WASHINGTON — Senate Minority Leader Mitch McConnell slammed Democratic plans to rework the chamber's filibuster rules, bluntly warning that Republicans will use the same tactics on Democrats when they control the chamber.
“Such a rules change won’t do them any good in the short term. The House is in the hands of the Republicans,” McConnell said in a floor speech Monday, adding that “it will do the institution irreparable damage in the long term and will establish a precedent in the Senate for breaking the rules to change the rules that our Democratic colleagues will have to endure when they are in the minority.”
Since Democrats retook the Senate in 2006, newer Democrats — including liberal Sens. like Sheldon Whitehouse — have increasingly become unhappy with the pace of action in the Senate.
Majority Leader Harry Reid and his Democratic colleagues have had progress on even mundane measures stalled thanks to Republicans’ success in using the chamber’s existing rules to slow walk legislation, drawing out debate for days and weeks on noncontroversial measures and burning precious legislative time off the clock.
That is not to say that Republicans are solely to blame for the collapse of comity in the chamber. Reid has consistently used procedural tricks of his own to block “message” amendments offered by Republicans that would put the dwindling number of moderates in his conference in a difficult position.
The situation has set up a “generational fight” within Reid’s conference, as one veteran Senate hand put it.
On the one side is his impatient, liberal wing made up of newer lawmakers who have not become steeped in the chamber’s tradition as the “cooling saucer” of the legislative process.
These lawmakers argue that at a minimum, Reid should ram through new rules requiring lawmakers to stand on the floor and conduct “Mr. Smith Goes to Washington”–style filibusters if they want to block progress on bills.
But to do so, Reid would need to bypass traditional rulemaking procedures, which require a supermajority vote of the chamber, and implement the changes using a simple vote majority.
On the other side of Reid are the “Old Bulls,” veterans of decades of Senate service who prize the chamber’s stately reputation as the world’s greatest deliberative body.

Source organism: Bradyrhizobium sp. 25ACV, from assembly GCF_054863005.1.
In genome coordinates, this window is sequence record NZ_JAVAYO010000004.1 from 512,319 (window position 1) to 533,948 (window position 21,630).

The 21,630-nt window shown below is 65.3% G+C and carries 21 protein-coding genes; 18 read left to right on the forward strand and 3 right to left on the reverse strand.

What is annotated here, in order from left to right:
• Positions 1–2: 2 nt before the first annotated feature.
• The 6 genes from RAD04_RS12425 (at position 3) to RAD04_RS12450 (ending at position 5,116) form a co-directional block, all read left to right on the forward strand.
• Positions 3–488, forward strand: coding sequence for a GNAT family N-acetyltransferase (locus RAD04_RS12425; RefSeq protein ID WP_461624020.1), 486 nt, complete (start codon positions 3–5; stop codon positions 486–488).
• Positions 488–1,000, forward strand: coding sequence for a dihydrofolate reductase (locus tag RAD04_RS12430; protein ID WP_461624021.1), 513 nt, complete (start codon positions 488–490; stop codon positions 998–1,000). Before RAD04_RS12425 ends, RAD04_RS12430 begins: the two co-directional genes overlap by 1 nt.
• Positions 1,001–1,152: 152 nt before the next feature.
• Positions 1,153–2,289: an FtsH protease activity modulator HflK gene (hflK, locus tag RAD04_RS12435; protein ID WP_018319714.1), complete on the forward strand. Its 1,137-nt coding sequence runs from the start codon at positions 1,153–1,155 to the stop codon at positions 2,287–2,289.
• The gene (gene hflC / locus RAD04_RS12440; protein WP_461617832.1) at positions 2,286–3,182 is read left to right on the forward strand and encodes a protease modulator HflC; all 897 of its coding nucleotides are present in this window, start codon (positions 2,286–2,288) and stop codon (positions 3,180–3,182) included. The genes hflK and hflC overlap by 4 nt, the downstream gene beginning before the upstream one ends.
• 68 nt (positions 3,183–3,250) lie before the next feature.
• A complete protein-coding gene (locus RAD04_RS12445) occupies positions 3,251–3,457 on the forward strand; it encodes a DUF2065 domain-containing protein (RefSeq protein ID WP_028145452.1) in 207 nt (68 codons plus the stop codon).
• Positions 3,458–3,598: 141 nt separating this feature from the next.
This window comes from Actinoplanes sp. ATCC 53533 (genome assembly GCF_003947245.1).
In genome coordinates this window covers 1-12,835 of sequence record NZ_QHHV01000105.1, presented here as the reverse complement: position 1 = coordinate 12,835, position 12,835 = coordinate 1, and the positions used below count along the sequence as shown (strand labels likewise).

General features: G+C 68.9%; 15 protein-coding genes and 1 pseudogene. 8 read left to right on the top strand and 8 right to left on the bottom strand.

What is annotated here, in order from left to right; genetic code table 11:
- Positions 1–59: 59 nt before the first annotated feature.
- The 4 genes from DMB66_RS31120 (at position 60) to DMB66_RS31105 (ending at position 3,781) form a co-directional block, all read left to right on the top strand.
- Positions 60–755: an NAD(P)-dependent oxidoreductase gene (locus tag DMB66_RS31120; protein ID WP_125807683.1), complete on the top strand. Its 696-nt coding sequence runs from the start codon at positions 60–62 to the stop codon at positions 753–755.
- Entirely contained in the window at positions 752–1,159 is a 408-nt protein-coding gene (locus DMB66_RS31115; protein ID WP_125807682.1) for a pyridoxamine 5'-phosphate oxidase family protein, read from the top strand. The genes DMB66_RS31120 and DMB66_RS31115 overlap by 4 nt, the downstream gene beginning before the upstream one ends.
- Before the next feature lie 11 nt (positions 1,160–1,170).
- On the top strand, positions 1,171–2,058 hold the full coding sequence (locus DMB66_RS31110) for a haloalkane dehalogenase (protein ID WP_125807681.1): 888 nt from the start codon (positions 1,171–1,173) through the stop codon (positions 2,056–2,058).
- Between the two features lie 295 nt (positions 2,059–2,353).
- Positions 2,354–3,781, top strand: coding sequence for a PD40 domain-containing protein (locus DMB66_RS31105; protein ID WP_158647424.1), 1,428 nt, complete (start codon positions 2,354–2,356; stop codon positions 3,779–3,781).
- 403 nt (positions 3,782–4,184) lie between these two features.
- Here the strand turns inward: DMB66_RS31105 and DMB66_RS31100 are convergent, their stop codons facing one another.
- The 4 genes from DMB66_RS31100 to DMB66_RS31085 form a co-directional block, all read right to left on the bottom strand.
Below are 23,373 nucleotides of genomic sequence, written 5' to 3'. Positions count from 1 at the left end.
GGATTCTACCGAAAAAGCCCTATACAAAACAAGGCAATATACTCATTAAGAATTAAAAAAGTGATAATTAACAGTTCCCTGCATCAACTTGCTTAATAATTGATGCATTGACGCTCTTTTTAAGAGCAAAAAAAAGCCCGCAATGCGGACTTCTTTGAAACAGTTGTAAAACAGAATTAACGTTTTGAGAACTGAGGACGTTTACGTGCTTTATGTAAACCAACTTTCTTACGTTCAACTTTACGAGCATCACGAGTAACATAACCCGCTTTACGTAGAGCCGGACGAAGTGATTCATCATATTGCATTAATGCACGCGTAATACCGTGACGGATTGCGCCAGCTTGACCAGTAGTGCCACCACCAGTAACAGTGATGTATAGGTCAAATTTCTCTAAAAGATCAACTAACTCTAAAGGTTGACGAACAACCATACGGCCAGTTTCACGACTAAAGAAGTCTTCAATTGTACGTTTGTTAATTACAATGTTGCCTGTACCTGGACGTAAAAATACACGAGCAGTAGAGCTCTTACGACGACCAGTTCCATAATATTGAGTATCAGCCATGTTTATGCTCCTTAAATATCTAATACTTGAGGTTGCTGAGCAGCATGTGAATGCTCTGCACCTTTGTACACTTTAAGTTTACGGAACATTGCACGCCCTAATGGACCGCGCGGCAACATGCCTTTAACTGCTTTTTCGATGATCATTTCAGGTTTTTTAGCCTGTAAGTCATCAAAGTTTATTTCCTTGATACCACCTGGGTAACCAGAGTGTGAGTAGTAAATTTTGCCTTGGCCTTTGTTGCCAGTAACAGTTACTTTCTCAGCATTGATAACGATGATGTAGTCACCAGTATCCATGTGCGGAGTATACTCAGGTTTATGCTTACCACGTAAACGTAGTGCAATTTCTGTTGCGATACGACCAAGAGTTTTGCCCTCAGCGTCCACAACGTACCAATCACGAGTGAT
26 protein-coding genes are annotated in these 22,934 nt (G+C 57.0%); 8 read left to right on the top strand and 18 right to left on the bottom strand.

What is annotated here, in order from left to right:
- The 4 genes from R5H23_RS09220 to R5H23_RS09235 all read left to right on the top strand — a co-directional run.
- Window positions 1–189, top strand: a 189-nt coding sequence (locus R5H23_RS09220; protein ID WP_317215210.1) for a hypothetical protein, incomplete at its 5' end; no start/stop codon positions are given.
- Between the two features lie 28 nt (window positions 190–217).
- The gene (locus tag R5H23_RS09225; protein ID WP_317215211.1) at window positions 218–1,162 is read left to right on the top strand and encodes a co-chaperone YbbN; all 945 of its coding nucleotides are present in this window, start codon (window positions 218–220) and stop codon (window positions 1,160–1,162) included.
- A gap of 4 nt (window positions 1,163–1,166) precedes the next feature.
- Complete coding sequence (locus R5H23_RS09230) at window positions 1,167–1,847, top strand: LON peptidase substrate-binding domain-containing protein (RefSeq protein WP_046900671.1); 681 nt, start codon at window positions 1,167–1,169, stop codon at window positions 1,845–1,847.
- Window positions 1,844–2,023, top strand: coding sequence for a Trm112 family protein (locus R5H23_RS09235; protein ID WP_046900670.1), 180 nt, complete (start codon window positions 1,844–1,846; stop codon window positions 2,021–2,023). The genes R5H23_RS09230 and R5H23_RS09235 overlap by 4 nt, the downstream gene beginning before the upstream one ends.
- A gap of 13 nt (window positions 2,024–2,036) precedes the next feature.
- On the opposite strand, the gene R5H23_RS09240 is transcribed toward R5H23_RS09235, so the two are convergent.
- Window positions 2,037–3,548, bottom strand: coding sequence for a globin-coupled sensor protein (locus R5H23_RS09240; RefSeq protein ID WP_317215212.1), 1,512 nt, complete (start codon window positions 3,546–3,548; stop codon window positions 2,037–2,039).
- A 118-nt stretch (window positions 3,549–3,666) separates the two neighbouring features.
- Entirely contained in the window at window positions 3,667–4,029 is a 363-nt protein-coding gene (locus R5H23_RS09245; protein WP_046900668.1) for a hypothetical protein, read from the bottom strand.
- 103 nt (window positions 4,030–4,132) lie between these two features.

The Old Bulls bristle at the idea of changing the chamber’s rules, particularly if it means bypassing the traditional way of changing them, as their younger colleagues have argued for.
Such a scenario would set a precedent for the future, and while reform advocates attempt to downplay its impact, the reality is that it could open the floodgates for Republicans.
“Republicans will take it places we’d never think of, especially on judges,” one former Democratic leadership aide warned, warning that liberals could wake up one day “with a bunch of right-wing wackos on the bench.”
Indeed, the very procedural tactics Republicans have used to great effect the last two years were used, albeit far less regularly, by Reid and Democrats during the Bush administration to block a number of bills, and the GOP insist they have simply refined the practice.
Multiple sources familiar with Reid’s thinking said Reid, a longtime appropriator and master of manipulating the rules in his own right, has generally sided with the Old Bulls, although he has used the threat of filibuster reform as rhetorical weapon in the past.
But, as the former aide noted, “The Senate is changing … Reid’s on that cusp of trying to walk the fine line between the older guys who think it’s really bad and the younger guys.”
That said, Democratic insiders acknowledge that the pressure on Reid is becoming untenable and that some sort of effort to change the rules now appears certain.
Ironically, McConnell’s threat came during a particularly productive time in the Senate as Sens. Carl Levin and John McCain have put on a legislative clinic over the defense authorization bill — a fact that was not lost on McConnell.
“It doesn’t have to be this way in the Senate, of course,” McConnell said. “Sens. Levin and McCain are reminding those of us who’ve been here a while and showing those who haven’t that it’s possible for the Senate to actually legislate. We’re in the process of doing that right now.”
John Stanton is a national reporter for BuzzFeed News and is based in New Orleans. In 2014, Stanton was a recipient of the National Press Foundation’s 2014 Dirksen Award for distinguished reporting of Congress.
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